The two conference championship games this weekend were both very interesting. The Patriots-Ravens game was interesting in that the Ravens won while the Patriots were big favorites – there were also a few interesting decisions that you may have read about in the meantime. The Falcons-49ers game was interesting not because the result was unexpected, but because I think the reaction to it almost ignores what actually happened in the game.
As a quick note, the models did well enough. The numbers I had put the 49ers in as a 4 point favorite, so that game was a push. The Patriots were 8 point favorites and while they thought New England would win, Luigi and Yoshi 2 were correct in picking the Ravens to cover. Yoshi 1 thought the Pats would win by more than 9, so it was wrong. So it was a good week for Luigi and Yoshi 2, not so hot for Yoshi 1.
On to the games. I think the biggest storyline to come out of the Patriots-Ravens game is the strangely passive decisions that Belichick made throughout. While they don’t go for conversions perhaps as often as a strict expected-points analysis would suggest, the Pats do go for it more often than most teams; that wasn’t true at all on Sunday. I won’t cover all of their decisions, since you can get it just as well from Advanced NFL Stats. But I’ll describe the first quarter since it’ll set the scene well enough. It started on the first drive when they punted on 4th and 2 from near midfield. They did at least show a fake and force Baltimore to use a time out, but that seems like a minor victory (and one that might be more valuable in the second half, if you anticipate being ahead and needing to run the other team out of time outs).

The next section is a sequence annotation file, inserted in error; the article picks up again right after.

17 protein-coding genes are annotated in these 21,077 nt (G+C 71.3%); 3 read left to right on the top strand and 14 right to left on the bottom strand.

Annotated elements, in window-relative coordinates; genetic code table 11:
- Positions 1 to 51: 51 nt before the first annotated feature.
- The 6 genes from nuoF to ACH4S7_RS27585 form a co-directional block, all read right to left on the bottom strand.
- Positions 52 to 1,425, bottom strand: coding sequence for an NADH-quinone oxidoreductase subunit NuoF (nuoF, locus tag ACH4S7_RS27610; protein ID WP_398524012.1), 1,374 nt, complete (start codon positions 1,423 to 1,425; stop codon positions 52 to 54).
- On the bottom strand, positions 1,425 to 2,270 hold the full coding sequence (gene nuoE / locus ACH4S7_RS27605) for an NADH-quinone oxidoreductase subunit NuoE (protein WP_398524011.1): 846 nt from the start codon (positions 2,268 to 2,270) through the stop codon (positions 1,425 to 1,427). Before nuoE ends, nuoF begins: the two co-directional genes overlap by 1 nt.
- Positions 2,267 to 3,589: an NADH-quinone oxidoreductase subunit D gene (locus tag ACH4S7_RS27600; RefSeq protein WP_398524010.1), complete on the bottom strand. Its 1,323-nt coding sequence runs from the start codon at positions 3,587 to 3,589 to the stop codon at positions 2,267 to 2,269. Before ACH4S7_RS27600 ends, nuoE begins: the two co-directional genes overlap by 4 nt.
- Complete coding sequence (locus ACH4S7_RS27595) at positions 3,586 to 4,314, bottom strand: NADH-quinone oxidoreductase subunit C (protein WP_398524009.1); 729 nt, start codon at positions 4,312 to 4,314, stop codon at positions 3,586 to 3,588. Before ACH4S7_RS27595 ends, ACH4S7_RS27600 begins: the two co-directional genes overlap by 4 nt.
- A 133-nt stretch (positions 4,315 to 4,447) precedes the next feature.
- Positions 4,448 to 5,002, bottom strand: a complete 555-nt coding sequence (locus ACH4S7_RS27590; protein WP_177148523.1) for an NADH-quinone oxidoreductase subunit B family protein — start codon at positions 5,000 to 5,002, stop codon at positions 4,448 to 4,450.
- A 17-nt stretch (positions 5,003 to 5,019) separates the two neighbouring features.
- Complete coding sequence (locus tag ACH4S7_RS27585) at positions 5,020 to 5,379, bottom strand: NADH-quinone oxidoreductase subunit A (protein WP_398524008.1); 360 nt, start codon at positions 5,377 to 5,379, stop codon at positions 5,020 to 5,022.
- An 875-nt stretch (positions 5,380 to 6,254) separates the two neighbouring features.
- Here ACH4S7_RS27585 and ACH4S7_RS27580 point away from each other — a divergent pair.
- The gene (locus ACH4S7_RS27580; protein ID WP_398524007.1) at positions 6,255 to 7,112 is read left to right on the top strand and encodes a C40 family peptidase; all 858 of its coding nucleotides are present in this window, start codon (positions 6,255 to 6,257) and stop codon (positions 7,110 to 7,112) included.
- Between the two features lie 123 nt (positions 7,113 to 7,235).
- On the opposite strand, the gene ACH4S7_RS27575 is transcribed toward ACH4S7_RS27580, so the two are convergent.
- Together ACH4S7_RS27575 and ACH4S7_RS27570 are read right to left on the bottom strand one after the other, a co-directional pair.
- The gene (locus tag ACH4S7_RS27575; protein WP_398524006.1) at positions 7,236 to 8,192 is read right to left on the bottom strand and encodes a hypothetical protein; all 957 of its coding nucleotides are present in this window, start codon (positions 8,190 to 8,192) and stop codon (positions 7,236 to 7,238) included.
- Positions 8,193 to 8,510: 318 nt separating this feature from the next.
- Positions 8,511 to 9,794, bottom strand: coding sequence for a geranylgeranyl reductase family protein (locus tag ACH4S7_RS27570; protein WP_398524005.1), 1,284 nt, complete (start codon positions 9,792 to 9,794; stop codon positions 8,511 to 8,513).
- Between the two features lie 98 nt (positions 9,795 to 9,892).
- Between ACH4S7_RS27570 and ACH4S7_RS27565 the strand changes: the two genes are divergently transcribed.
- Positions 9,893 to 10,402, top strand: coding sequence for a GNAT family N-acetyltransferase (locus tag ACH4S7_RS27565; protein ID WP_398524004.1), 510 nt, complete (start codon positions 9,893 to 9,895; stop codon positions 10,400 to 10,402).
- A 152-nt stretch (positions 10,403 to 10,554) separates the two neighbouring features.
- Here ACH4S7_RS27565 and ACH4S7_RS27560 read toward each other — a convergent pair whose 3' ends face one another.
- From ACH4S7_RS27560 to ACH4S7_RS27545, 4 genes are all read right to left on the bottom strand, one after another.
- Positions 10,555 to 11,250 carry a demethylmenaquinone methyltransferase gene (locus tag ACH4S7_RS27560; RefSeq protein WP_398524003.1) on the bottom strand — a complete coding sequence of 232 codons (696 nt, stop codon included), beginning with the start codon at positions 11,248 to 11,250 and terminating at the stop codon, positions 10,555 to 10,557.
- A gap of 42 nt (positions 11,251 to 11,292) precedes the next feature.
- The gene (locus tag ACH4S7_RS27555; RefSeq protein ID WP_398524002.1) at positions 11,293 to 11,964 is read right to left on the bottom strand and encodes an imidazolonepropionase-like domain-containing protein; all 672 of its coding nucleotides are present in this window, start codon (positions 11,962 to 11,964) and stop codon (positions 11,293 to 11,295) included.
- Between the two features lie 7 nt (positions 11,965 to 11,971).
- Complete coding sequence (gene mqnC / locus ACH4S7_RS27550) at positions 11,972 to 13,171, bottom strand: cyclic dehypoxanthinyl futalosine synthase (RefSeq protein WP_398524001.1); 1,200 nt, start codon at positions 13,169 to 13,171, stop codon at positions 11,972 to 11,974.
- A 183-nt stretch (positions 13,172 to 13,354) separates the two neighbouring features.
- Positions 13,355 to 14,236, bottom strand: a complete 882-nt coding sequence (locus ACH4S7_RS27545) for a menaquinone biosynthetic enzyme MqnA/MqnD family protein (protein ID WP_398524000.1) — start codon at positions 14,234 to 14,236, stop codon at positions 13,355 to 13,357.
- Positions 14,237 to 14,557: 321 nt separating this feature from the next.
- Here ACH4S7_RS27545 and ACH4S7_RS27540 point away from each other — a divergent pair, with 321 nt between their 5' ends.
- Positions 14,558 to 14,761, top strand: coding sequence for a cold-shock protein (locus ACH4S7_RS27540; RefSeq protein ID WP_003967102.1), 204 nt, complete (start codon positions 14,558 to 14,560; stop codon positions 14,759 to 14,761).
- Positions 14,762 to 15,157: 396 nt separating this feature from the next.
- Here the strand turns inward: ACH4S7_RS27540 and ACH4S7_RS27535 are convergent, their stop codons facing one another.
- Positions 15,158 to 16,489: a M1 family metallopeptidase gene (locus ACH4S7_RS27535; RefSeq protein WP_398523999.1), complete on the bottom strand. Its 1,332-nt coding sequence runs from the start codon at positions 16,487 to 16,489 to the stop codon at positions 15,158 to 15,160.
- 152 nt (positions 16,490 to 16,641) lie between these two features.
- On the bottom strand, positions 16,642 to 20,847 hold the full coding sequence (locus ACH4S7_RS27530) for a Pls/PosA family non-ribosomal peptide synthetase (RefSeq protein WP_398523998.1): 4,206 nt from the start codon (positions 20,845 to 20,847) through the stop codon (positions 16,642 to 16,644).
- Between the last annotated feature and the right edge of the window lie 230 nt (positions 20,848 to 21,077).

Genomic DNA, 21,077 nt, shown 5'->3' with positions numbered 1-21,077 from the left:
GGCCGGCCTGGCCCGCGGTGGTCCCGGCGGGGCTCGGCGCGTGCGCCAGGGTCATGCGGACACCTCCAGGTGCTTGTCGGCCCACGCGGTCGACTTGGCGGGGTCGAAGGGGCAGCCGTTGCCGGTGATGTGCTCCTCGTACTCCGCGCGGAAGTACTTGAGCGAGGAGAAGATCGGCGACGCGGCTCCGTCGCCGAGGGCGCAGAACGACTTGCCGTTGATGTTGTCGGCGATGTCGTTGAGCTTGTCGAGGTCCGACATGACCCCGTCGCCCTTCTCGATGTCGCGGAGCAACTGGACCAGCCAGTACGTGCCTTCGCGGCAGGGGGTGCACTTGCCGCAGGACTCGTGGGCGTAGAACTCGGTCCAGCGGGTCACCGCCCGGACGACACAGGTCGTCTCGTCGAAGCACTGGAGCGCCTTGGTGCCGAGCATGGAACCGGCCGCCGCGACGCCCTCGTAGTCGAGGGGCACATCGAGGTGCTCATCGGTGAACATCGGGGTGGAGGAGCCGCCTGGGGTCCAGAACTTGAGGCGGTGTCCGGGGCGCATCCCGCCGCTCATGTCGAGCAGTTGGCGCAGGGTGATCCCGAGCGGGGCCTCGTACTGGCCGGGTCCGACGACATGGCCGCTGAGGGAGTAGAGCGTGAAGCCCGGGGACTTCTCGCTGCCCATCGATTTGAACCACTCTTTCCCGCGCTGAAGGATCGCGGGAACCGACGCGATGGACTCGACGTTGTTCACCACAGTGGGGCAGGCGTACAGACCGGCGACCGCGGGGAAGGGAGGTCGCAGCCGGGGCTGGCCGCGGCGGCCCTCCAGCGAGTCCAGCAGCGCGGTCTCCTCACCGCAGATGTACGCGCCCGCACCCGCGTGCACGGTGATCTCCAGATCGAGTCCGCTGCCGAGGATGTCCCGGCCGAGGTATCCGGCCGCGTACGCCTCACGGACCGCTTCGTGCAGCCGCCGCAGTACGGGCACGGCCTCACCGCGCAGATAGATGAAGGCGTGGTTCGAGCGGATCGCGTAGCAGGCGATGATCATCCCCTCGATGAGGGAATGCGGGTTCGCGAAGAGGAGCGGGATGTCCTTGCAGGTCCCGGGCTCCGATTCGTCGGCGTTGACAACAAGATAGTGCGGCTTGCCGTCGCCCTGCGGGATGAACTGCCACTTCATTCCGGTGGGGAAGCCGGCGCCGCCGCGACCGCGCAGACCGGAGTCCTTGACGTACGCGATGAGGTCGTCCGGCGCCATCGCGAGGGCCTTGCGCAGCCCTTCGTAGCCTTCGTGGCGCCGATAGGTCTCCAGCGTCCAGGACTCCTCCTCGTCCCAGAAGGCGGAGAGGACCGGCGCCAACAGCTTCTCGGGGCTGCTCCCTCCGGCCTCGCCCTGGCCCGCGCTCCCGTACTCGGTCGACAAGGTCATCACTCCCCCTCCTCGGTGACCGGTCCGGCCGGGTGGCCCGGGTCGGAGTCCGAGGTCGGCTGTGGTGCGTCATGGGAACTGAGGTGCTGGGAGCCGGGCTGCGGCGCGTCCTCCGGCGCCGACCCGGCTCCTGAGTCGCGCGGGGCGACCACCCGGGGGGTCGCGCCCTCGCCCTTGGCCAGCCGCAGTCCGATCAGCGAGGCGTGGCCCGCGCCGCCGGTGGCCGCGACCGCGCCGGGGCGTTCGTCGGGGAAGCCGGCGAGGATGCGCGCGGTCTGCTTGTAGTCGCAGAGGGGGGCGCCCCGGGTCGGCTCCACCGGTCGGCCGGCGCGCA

After forcing a three-and-out, the Patriots drove nearly 70 yards and ended up with 4th and 2 at the Ravens’ 12. This seems like a prime place to go for it and either stick the Ravens deep or get a touchdown, but the Patriots kick a field goal to go up 3-0. The Pats forced another short drive (a first down on the first play, then three plays and a punt) and drove to the Baltimore 35 to face a 4th and 9. This is classic no-man’s land, and 9 yards is a ways to go. They punted instead of try the 52 yard field goal or go for the first. I can kind of understand this decision, but why not call a deep pass play? Throw it up for grabs regardless and hope for a catch or pass interference, or maybe an interception that acts as a punt. As it stood, the play worked well enough since the Ravens were stuck on their own 8 and could only muster 14 yards before punting again. The Patriots took over on their own 47, but decided to punt again on 4th and 2 from the Ravens’ 45.